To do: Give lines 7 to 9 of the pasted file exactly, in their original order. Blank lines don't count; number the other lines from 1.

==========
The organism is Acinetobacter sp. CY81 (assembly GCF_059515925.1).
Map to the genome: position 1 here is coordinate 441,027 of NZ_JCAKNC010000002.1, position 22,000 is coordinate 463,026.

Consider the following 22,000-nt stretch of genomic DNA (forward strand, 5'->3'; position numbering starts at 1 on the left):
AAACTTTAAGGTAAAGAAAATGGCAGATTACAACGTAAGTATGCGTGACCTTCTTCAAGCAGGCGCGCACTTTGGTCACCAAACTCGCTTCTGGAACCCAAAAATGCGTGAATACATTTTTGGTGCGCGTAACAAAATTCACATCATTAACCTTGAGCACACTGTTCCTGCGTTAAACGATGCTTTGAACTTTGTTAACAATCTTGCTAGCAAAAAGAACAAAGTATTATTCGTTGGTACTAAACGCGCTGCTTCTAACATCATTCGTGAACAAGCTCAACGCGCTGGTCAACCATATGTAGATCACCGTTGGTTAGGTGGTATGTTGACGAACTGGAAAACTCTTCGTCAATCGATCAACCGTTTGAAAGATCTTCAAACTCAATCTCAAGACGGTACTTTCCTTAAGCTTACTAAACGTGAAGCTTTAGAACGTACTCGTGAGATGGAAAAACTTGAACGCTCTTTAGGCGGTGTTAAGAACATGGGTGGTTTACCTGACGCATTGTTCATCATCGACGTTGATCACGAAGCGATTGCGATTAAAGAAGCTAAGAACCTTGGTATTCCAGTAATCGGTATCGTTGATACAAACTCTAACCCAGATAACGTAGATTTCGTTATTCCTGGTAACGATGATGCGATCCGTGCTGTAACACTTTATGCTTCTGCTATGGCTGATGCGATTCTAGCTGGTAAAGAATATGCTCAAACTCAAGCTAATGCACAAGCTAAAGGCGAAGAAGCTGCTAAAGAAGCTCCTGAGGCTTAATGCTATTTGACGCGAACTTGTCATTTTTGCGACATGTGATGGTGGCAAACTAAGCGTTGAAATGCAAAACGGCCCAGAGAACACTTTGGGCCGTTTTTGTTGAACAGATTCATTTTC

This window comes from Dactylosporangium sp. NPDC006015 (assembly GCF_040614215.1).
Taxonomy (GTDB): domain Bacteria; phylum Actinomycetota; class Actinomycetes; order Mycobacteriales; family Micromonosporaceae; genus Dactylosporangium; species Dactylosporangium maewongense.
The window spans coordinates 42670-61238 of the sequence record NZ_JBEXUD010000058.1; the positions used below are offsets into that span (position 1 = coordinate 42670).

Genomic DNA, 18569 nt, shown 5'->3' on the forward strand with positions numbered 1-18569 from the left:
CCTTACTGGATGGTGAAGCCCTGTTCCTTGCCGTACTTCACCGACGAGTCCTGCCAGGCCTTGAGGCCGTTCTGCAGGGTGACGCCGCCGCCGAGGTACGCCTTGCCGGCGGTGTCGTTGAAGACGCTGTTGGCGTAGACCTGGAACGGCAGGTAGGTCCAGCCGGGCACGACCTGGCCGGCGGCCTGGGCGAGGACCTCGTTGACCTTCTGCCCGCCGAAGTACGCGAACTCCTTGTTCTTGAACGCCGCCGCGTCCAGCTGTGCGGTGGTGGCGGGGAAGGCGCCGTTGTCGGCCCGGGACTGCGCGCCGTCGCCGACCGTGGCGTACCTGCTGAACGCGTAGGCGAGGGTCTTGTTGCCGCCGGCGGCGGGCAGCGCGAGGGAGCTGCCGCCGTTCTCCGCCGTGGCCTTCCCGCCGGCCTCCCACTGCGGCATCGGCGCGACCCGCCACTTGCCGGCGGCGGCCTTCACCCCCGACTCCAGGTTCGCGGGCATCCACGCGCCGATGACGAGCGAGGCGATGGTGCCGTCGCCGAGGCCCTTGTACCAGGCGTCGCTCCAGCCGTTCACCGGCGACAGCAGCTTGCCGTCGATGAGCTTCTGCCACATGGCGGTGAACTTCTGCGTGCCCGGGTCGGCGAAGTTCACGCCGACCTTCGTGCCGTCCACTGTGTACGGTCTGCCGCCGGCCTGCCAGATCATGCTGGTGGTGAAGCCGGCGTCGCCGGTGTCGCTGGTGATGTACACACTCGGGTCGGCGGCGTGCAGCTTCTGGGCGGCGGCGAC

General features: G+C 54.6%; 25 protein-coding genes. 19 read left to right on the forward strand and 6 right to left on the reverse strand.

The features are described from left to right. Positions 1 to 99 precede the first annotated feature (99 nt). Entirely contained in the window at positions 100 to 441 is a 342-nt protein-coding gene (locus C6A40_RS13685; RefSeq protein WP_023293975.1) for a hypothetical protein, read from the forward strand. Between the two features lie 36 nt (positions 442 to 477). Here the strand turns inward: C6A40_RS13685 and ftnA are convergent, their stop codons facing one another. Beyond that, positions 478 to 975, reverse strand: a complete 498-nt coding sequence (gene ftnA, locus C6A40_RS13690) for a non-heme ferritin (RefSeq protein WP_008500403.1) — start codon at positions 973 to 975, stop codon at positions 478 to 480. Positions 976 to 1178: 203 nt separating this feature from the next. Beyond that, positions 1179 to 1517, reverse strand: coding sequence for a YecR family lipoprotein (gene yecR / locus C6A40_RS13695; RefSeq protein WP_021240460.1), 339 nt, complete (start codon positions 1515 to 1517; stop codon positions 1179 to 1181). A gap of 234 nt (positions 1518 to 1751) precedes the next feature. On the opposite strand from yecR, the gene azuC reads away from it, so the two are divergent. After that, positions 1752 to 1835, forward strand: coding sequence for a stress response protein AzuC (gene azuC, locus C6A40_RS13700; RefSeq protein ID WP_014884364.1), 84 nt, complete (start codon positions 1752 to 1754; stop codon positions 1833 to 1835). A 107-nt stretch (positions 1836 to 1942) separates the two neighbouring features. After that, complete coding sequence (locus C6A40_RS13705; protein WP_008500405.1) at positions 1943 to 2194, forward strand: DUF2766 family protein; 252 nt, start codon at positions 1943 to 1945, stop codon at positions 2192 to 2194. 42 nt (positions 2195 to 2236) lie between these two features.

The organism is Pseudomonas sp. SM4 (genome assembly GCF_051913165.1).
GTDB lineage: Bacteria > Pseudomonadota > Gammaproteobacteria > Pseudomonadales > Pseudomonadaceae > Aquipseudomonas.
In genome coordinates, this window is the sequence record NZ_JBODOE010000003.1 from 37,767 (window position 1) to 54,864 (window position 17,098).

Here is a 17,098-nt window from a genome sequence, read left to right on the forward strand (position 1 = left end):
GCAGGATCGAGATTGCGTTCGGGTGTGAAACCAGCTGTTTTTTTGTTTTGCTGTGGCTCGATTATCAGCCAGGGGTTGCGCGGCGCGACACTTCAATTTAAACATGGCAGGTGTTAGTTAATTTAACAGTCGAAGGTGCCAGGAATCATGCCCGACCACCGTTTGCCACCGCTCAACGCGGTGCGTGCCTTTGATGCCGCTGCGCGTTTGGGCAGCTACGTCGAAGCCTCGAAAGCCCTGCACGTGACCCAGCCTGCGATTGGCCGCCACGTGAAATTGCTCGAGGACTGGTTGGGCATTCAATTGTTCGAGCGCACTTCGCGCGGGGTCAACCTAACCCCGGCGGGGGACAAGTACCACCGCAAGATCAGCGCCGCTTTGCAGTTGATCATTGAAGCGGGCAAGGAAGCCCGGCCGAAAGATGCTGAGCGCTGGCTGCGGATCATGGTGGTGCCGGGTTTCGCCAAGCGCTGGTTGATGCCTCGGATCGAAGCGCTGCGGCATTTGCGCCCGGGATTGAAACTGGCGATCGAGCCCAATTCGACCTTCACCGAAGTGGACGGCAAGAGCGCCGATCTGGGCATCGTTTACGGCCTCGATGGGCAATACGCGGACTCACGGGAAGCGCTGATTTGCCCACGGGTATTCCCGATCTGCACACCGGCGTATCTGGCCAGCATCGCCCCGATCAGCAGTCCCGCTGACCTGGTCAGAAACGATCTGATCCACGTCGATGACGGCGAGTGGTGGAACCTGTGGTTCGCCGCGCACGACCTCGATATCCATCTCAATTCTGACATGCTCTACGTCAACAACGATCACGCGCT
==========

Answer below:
The window spans coordinates 42670-61238 of the sequence record NZ_JBEXUD010000058.1; the positions used below are offsets into that span (position 1 = coordinate 42670).

Genomic DNA, 18569 nt, shown 5'->3' on the forward strand with positions numbered 1-18569 from the left:
CCTTACTGGATGGTGAAGCCCTGTTCCTTGCCGTACTTCACCGACGAGTCCTGCCAGGCCTTGAGGCCGTTCTGCAGGGTGACGCCGCCGCCGAGGTACGCCTTGCCGGCGGTGTCGTTGAAGACGCTGTTGGCGTAGACCTGGAACGGCAGGTAGGTCCAGCCGGGCACGACCTGGCCGGCGGCCTGGGCGAGGACCTCGTTGACCTTCTGCCCGCCGAAGTACGCGAACTCCTTGTTCTTGAACGCCGCCGCGTCCAGCTGTGCGGTGGTGGCGGGGAAGGCGCCGTTGTCGGCCCGGGACTGCGCGCCGTCGCCGACCGTGGCGTACCTGCTGAACGCGTAGGCGAGGGTCTTGTTGCCGCCGGCGGCGGGCAGCGCGAGGGAGCTGCCGCCGTTCTCCGCCGTGGCCTTCCCGCCGGCCTCCCACTGCGGCATCGGCGCGACCCGCCACTTGCCGGCGGCGGCCTTCACCCCCGACTCCAGGTTCGCGGGCATCCACGCGCCGATGACGAGCGAGGCGATGGTGCCGTCGCCGAGGCCCTTGTACCAGGCGTCGCTCCAGCCGTTCACCGGCGACAGCAGCTTGCCGTCGATGAGCTTCTGCCACATGGCGGTGAACTTCTGCGTGCCCGGGTCGGCGAAGTTCACGCCGACCTTCGTGCCGTCCACTGTGTACGGTCTGCCGCCGGCCTGCCAGATCATGCTGGTGGTGAAGCCGGCGTCGCCGGTGTCGCTGGTGATGTACACACTCGGGTCGGCGGCGTGCAGCTTCTGGGCGGCGGCGAC